Freight & passenger cars
The earliest figures for rolling stock suggest that in 1896 there were 6 coaches (totalling 199 seats), 2 furgons, 10 plataforma wagons, 14 boxcars ('cubiertos'), and 29 high-sided 'cajones'.
,On the lease of the line to the government in 1922 an inventory was taken (1). This reports that the railway possessed:
The low-sided bogie wagon illustrated below with a load of hay or straw is one of the ten-tonners listed above. These were built by Ashbury's in 1888.
On the other hand, the flatcars loaded with wool bales below, appear to be a good deal larger. These may well have been twenty-tonners from the list above. This photo illustrates a train of wool bales from a Señor Digiorgio's estancia on their way to be shipped north in 1917.
The most comprehensive stocklist comes from the 1940 working timetable. This lists a number of metre gauge vehicles despite them being in store by then, including twenty-five platform wagons built by Metropolitan Amalgamated Railway Carriage & Wagon Co. in 1904. Sylvester Damus suggests that these may have been purchased second-hand from the state railways. The book 'Metro-Cammell - 150 Years of Craftsmanship' (2) confirms that the FCCC was one of the customers of the Metropolitan ARCW, which was a constituent of Met-Cam existing from 1903 to 1918, however, this may be on account of the passenger vehicles listed further down the page.
A photo from the 1920s. Whilst the train approaching from the right is on the new 75cm. gauge, the boxcars to the left are on the metre gauge. These appear to be relatively modern vans with pressed steel sides. They are probably of the 1908 G. R. Turner series, nos. 30-9.
A postcard of the new 1909 Puerto Madryn station is interesting as it shows several different vehicles (3). The nearer plataforma is 108, built 1908 by G. R. Turner and Co. The next plataforma is 112, built 1911 by Stableford and Co. The nearer coach is second class no. 4, built 1886 by Brown Marshalls. (identifiable as it was the only non-clerestory coach with only two compartments and therefore two lamp tops.) The further coach is more difficult. I have still not managed to identify the FCCC's clerestory coaches fully. They bought a couple second hand from the Central Norte which complicates the issue.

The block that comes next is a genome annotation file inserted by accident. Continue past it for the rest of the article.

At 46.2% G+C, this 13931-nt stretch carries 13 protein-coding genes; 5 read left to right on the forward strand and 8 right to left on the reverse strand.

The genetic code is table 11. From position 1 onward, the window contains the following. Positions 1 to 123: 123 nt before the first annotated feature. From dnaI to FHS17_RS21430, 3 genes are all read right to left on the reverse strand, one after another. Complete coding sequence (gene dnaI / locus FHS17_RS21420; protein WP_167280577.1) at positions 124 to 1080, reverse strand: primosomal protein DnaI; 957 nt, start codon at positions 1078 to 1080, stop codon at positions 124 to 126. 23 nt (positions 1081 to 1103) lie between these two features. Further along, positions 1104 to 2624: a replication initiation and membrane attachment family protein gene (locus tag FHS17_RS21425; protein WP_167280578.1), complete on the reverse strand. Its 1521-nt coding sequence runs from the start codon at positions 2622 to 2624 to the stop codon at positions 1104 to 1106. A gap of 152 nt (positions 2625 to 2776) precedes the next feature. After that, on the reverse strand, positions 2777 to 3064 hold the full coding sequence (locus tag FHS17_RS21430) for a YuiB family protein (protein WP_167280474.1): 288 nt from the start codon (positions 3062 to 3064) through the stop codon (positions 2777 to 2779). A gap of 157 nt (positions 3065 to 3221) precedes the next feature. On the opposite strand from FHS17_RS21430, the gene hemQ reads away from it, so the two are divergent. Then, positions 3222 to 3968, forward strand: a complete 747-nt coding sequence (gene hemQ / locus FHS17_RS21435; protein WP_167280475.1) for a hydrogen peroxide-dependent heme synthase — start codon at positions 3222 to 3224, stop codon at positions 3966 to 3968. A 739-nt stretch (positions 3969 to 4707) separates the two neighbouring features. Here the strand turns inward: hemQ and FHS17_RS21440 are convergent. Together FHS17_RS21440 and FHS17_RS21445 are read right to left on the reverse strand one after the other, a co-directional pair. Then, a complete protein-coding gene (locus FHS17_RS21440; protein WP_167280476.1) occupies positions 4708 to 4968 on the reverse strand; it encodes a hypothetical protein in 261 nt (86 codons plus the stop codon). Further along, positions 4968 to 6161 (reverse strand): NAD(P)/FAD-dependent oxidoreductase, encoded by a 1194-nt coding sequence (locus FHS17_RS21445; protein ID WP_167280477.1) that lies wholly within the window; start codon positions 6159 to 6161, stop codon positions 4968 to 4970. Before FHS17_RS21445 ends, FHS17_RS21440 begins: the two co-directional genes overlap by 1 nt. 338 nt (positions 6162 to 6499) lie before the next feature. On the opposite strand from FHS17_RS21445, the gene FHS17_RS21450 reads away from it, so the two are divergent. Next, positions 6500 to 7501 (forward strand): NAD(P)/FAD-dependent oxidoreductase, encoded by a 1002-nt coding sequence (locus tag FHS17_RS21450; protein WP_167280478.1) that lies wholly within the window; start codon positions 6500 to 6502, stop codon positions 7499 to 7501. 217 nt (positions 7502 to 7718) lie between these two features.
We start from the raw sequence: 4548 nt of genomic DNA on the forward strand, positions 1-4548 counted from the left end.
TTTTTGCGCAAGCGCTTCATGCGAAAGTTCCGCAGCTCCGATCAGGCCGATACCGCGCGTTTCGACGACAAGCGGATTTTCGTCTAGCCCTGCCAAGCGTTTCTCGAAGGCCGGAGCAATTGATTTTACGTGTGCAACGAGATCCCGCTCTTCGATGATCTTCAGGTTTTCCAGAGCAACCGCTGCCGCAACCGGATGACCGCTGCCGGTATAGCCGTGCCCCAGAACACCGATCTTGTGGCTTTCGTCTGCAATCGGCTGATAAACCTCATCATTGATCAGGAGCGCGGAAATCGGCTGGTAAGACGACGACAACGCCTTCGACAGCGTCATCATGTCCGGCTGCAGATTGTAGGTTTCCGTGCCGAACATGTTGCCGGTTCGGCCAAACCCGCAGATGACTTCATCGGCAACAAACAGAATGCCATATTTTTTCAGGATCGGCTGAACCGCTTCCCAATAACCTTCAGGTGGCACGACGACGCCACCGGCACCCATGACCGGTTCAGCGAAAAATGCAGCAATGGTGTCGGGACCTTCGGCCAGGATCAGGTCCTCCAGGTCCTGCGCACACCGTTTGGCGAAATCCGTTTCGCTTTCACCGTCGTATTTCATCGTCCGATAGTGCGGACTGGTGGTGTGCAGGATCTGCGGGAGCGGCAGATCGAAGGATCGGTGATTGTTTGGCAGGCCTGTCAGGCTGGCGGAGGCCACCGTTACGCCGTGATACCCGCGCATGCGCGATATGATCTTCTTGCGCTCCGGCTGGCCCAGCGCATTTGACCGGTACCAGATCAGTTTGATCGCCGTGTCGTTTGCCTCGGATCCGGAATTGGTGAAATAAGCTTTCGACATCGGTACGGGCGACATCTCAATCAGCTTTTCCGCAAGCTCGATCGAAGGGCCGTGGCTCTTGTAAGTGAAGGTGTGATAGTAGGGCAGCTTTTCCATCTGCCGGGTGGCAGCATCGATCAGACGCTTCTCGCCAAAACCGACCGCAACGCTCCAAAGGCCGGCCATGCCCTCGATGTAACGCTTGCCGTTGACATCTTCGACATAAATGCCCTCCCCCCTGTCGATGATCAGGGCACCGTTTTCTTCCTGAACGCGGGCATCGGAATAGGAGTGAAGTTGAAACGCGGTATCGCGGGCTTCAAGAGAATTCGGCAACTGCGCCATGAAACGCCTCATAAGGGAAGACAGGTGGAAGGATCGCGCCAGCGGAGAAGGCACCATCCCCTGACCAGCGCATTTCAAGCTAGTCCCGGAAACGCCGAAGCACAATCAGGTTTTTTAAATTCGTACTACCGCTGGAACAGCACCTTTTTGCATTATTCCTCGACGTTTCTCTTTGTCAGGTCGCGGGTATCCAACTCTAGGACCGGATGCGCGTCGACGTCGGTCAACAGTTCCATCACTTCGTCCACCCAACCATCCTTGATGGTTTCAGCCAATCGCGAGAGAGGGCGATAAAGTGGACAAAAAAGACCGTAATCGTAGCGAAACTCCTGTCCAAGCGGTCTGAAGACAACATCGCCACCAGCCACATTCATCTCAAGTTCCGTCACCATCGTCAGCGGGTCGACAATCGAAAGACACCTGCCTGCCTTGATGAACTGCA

Stock list 1934-40
The first photo shows one of the short coaches with end balconies and shallow curved roofs. There were certainly three of these for 1st class passengers (Nos. 2, 3 and possibly 4) and two like this one shown here for 2nd class passengers (perhaps nos. 5 and 6, though no. 4 later was downgraded to a 2nd class coach), divided into two compartments each with an oil lamp in the roof. They were supplied by Messrs. Bolling & Lowe of London, but this company was an export agent as well as a manufacturer of railway equipment, and the coaches may have been built by one of the more established rolling stock manufacturers in the UK.
The second picture shows a similar coach, though with three lamps and with a different window and ventilator pattern. This is one of the three first-class cars with three compartments. There is also one of a pair of four-wheeled 'furgones' or brake-vans, with a 'bird-cage' roof.
A close-up view of several of the Bolling & Lowe coaches. The one on the right is a first class coach, distinguished by its three ventilators above the windows. The next coach to the left is a second class coach, with two such ventilators. Of additional interest is the letter 'C' on the coach side, giving some idea of how the railway's namewas initially displayed.
These Bolling & Lowe coaches survived to be converted to 75cm gauge after the state takeover in the 1920s. They seem to have operated largely on the Rawson branch thereafter. One was in static use at Playa Unión in the 1950s along with a four-wheeled van, as seen below.
At the opening there was also a clerestory-roofed 1st class saloon (probably car no. 1 as this was a good deal heavier than the other carriages). This is possibly the centre vehicle in the photo below. This picture was a postcard, kindly provided by Christopher Walker from his collection. The photo shows another clerestory coach (almost certainly a later arrival and possibly no. 20 of 1908 as the window pattern looks similar) and a birdcage brakevan as mentioned above. The latter is probably 'furgón' (brake van) No. 1 or 2 from Ashbury's, listed in the tables below.
The next photo is supposed to have been taken on the opening day, and shows this first clerestory-roofed coach. Certainly the number of windows is identical to the vehicle in the centre of the previous photo. Note that it has flat ends to the cantrails unlike the later vehicles illustrated below.
After the take-over of the company in 1906, the carriage fleet also benefited from the new energy and investment. In 1908 a composite carriage, no. 20, arrived from the Ashbury works of the Metropolitan Amalgamated Railway Carriage and Wagon Co. Ltd. The photos below show the vehicle's exterior and interior shots of the first and second class saloon, as recorded before despatch (5).